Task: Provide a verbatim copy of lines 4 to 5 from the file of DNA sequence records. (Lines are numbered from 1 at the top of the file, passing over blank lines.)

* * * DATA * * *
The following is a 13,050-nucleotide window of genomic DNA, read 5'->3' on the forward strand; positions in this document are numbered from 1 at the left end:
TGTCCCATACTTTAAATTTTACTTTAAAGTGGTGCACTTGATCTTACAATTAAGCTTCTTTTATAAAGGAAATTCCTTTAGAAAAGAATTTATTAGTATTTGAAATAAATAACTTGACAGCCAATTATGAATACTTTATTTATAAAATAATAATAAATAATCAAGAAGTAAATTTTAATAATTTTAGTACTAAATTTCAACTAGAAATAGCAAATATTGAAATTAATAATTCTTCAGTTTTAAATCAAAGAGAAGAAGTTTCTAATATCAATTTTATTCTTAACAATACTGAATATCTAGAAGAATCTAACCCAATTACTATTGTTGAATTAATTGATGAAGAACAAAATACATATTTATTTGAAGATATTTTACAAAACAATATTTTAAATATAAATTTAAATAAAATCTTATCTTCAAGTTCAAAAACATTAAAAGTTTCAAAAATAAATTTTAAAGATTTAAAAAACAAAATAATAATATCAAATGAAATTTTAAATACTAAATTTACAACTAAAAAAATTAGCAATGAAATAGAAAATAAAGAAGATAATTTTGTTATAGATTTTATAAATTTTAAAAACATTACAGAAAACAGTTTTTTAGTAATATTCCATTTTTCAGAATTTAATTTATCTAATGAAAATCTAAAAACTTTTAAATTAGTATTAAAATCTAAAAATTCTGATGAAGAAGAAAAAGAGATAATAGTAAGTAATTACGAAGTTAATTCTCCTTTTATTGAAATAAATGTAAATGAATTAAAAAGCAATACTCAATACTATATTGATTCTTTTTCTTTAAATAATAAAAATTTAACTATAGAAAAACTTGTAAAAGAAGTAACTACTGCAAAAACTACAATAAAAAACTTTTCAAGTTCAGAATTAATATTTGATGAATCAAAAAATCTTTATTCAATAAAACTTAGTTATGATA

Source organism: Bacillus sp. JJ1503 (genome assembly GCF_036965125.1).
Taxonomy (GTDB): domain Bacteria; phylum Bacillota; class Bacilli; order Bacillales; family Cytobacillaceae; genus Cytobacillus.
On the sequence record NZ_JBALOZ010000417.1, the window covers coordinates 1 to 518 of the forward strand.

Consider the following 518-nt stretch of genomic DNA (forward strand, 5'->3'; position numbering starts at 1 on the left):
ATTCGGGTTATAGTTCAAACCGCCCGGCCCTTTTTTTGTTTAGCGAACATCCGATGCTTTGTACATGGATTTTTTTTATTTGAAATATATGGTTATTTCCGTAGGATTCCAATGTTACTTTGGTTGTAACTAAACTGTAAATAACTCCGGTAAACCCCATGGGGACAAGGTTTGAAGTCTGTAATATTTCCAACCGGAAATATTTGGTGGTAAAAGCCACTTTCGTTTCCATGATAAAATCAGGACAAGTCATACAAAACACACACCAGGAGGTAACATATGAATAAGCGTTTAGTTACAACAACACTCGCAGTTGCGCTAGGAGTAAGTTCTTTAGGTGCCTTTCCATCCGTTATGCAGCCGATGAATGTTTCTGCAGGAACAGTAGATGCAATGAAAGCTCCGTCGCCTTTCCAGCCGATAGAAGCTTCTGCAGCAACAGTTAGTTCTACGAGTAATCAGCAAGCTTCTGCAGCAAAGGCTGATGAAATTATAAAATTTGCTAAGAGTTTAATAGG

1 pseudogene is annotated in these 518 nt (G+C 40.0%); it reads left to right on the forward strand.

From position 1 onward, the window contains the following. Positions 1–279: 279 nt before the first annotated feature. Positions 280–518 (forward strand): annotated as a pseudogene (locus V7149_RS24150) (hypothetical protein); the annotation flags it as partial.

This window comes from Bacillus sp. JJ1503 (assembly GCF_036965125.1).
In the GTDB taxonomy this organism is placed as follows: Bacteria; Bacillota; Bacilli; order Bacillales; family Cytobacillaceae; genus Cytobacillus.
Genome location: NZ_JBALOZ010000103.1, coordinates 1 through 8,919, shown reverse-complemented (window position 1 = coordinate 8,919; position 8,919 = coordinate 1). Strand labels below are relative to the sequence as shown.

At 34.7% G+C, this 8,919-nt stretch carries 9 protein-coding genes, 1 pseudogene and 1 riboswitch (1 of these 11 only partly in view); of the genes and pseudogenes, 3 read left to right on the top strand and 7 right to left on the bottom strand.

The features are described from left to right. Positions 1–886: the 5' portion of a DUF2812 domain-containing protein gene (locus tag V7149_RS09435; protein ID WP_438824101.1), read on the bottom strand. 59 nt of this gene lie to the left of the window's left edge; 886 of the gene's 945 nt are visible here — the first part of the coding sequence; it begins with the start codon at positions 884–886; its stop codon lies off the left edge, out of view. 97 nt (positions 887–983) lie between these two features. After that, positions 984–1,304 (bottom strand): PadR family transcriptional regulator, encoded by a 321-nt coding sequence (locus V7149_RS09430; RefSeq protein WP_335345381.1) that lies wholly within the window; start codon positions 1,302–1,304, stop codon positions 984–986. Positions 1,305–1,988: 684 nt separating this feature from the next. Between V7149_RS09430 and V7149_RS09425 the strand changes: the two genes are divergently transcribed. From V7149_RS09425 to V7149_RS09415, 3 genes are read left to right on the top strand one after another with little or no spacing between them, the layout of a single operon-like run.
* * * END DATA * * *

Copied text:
Taxonomy (GTDB): domain Bacteria; phylum Bacillota; class Bacilli; order Bacillales; family Cytobacillaceae; genus Cytobacillus.
On the sequence record NZ_JBALOZ010000417.1, the window covers coordinates 1 to 518 of the forward strand.